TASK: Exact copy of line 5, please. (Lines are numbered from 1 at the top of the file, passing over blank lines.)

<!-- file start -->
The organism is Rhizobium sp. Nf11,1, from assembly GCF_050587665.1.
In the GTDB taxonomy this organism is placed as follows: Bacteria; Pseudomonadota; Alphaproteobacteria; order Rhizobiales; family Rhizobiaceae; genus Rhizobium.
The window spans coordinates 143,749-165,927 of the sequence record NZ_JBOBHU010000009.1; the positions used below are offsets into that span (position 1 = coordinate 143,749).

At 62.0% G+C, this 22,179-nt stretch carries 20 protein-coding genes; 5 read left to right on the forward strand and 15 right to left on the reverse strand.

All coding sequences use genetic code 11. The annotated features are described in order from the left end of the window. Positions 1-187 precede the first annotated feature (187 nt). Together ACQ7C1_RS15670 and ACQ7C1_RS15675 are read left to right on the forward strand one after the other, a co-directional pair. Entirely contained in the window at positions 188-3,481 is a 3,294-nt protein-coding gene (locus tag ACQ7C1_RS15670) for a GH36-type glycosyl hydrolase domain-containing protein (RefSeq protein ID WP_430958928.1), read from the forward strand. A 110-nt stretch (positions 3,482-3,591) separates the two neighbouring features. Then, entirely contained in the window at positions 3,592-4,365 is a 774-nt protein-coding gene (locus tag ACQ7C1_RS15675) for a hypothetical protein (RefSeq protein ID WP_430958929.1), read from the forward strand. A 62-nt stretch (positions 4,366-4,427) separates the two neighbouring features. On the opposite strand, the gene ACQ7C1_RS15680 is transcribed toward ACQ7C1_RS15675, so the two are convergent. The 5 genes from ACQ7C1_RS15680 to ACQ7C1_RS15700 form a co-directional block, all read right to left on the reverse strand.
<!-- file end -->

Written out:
All coding sequences use genetic code 11. The annotated features are described in order from the left end of the window. Positions 1-187 precede the first annotated feature (187 nt). Together ACQ7C1_RS15670 and ACQ7C1_RS15675 are read left to right on the forward strand one after the other, a co-directional pair. Entirely contained in the window at positions 188-3,481 is a 3,294-nt protein-coding gene (locus tag ACQ7C1_RS15670) for a GH36-type glycosyl hydrolase domain-containing protein (RefSeq protein ID WP_430958928.1), read from the forward strand. A 110-nt stretch (positions 3,482-3,591) separates the two neighbouring features. Then, entirely contained in the window at positions 3,592-4,365 is a 774-nt protein-coding gene (locus tag ACQ7C1_RS15675) for a hypothetical protein (RefSeq protein ID WP_430958929.1), read from the forward strand. A 62-nt stretch (positions 4,366-4,427) separates the two neighbouring features. On the opposite strand, the gene ACQ7C1_RS15680 is transcribed toward ACQ7C1_RS15675, so the two are convergent. The 5 genes from ACQ7C1_RS15680 to ACQ7C1_RS15700 form a co-directional block, all read right to left on the reverse strand.